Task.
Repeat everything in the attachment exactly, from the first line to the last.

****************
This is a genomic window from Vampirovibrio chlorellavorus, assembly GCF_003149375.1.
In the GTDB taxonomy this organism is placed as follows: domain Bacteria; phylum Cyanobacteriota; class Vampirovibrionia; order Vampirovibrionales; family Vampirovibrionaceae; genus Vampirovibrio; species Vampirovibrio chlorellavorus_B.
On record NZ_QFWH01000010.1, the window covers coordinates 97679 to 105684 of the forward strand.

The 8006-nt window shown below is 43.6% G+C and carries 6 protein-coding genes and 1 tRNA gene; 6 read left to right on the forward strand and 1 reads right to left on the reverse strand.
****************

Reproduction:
This is a genomic window from Vampirovibrio chlorellavorus, assembly GCF_003149375.1.
In the GTDB taxonomy this organism is placed as follows: domain Bacteria; phylum Cyanobacteriota; class Vampirovibrionia; order Vampirovibrionales; family Vampirovibrionaceae; genus Vampirovibrio; species Vampirovibrio chlorellavorus_B.
On record NZ_QFWH01000010.1, the window covers coordinates 97679 to 105684 of the forward strand.

The 8006-nt window shown below is 43.6% G+C and carries 6 protein-coding genes and 1 tRNA gene; 6 read left to right on the forward strand and 1 reads right to left on the reverse strand.